Several years ago I registered and submitted my DNA to the bone marrow registry. While I knew that the chances of being selected were slim, something compelled me to fill out the forms. A few moments of my time and some cheek cells seemed like a small sacrifice to potentially change a life.
Since I signed onto the registry, I have been contacted
twice to submit additional blood work. I never heard anything after the
first request so I assumed that I was not an adequate match. Last week I
received another order for additional blood. I provided the sample and
expected again to hear nothing about the outcome.
afternoon I received an unexpected phone call informing me that I had
been selected as a potential donor. I am in awe when I think about the
odds involved in finding a match for bone marrow. It is extremely
exciting and humbling that I might be able to provide health restoring
cells to somebody in need. Who knows, this transplant might even save
I keep thinking about Robby and how I would feel if
he needed bone marrow. I love him more than words will ever convey. I
would be devastated if he became ill enough to necessitate a bone marrow
transplant, and I would hope that somebody would step up to help. I'm
sure that the spouse, siblings, friends, parents and/or children of the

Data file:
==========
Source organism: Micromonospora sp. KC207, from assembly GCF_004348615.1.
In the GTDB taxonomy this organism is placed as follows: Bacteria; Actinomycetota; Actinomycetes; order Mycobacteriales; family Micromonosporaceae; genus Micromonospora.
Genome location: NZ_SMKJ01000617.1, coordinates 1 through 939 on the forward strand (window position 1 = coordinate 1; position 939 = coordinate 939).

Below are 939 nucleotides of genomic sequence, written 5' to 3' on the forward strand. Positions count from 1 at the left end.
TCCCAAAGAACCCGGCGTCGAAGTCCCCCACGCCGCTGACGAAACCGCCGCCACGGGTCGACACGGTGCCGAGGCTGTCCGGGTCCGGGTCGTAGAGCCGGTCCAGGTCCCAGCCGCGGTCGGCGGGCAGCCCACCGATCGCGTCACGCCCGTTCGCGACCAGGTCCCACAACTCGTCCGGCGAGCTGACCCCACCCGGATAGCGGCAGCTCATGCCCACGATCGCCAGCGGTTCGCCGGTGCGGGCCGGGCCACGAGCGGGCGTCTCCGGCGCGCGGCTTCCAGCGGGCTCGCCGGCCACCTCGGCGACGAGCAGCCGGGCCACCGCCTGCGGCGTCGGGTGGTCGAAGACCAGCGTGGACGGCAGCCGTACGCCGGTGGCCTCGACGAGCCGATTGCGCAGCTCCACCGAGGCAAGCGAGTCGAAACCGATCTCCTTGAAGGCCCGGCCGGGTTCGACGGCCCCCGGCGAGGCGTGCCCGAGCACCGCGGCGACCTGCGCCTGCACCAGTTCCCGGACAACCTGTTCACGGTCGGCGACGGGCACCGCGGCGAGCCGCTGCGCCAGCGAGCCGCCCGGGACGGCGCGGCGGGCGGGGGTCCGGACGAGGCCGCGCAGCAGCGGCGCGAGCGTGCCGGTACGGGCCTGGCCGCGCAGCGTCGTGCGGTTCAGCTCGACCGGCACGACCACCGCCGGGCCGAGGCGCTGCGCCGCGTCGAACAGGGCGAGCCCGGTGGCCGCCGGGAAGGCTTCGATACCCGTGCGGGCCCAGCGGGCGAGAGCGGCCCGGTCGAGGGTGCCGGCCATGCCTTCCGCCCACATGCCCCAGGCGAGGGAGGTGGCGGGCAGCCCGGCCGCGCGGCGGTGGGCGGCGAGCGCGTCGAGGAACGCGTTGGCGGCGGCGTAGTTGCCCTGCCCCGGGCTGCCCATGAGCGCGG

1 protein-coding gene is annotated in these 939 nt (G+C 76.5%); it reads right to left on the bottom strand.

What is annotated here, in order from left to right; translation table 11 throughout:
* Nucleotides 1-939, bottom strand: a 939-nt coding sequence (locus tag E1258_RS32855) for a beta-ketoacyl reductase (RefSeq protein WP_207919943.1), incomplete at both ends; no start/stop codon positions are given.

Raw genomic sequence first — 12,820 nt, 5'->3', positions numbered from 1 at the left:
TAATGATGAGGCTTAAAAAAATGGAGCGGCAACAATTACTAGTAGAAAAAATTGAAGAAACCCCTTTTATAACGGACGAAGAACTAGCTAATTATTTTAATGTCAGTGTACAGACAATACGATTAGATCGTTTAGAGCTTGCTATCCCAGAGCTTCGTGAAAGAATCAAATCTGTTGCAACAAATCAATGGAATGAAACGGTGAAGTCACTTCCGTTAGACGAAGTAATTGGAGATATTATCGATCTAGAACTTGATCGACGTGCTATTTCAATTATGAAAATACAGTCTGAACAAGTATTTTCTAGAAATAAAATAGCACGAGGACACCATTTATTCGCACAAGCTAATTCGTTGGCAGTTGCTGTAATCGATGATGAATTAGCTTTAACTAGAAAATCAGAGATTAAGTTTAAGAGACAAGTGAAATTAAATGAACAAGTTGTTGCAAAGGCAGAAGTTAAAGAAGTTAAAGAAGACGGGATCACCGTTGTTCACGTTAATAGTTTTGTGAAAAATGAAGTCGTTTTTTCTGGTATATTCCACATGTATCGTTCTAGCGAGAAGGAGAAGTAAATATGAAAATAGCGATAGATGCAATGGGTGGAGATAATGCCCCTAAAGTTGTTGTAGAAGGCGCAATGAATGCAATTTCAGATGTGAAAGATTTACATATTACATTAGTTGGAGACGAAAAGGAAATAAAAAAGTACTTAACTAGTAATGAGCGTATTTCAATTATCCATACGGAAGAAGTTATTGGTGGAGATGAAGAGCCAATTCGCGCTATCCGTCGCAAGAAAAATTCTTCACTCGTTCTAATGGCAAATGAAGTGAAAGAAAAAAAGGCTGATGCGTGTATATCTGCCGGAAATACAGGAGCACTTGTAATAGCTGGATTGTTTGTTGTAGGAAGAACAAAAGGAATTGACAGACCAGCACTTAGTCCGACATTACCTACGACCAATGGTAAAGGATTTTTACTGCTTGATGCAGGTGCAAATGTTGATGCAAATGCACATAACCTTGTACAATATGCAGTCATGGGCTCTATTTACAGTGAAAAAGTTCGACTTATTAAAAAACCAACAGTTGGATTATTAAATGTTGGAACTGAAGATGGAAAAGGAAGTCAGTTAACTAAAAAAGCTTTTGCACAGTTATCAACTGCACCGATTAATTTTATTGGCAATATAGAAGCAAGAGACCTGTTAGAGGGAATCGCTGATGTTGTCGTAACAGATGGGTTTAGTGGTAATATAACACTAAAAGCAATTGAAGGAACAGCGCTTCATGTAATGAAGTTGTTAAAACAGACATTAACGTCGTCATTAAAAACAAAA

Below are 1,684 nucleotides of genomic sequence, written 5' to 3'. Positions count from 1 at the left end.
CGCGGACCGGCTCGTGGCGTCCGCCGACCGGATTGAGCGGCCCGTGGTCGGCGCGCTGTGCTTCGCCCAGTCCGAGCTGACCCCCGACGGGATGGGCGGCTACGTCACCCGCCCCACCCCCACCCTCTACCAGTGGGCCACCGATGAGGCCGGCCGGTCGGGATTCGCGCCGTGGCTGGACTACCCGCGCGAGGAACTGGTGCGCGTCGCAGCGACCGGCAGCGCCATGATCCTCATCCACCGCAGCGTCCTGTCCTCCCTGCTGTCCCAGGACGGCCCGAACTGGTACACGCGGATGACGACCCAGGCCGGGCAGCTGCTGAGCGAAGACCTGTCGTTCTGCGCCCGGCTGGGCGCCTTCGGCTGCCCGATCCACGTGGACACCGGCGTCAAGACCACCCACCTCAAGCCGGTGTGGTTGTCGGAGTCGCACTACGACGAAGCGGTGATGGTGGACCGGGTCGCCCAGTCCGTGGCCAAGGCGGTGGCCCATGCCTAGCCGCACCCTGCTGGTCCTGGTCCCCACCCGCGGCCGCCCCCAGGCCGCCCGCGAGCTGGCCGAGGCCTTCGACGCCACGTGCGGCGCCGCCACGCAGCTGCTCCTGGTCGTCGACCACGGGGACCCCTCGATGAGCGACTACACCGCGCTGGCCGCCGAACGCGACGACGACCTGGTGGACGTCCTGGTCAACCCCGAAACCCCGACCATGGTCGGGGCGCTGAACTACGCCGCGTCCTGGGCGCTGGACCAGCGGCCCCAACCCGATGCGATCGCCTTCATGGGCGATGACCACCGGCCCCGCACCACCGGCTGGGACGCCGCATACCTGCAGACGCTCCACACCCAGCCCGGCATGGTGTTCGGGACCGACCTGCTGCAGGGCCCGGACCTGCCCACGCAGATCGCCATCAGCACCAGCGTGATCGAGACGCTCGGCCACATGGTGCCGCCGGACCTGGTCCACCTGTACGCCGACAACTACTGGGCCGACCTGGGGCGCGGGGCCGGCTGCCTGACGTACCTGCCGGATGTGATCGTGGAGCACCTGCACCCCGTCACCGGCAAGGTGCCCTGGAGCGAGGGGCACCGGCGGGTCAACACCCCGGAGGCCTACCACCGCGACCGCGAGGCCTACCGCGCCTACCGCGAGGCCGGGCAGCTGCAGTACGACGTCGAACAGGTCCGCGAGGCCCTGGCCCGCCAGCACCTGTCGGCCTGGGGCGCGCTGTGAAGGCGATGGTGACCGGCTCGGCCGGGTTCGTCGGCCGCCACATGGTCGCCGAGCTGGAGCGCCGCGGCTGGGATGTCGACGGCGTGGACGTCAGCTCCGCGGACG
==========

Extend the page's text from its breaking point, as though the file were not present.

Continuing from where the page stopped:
recipient feels the same optimism, hope, and despair that I imagine I
would feel. As a parent of a child in good health, I feel obligated to
help even if I don't know the recipient.
Today I go to complete the final paperwork and to plan the donation
process. I have been asked to donate through a method known as PBSC,
which I'm delighted is non-surgical. I will be given an injection of a
medication every day for about a week. This drug will increase my body's
production of "blood forming" cells. After several days I will be hooked
up to a machine and a needle will be placed in each arm. My blood will
be removed from my body, run through the machine to collect the needed
cells, and returned back to me in the other arm.
I have been
warned that the medication poses some "potentially intense" side
effects, including headaches and muscle soreness. My donation
coordinator told me that I may feel like I have the flu (minus the
fever) during the week of the donation. As far as I'm concerned, the
side effects are simply temporary inconveniences compared to the
devastation that would be felt if someone's loved one died because I
was too scared to help.
I'm excited about this amazing
opportunity to make a real difference in another person's life. My
imagination is running wild as I conjure images of the recipient and
their family. Maybe I'm helping a young child? Or I could be matched
with another Mom like me. Despite the intrigue, I doubt I'll ever know
who is my recipient. Until the time of the donation I want to build the
healthiest, strongest cells possible!
I wonder if cupcakes help fortify blood production?
If you are interested in signing up for the bone marrow registry, visit www.bethematch.com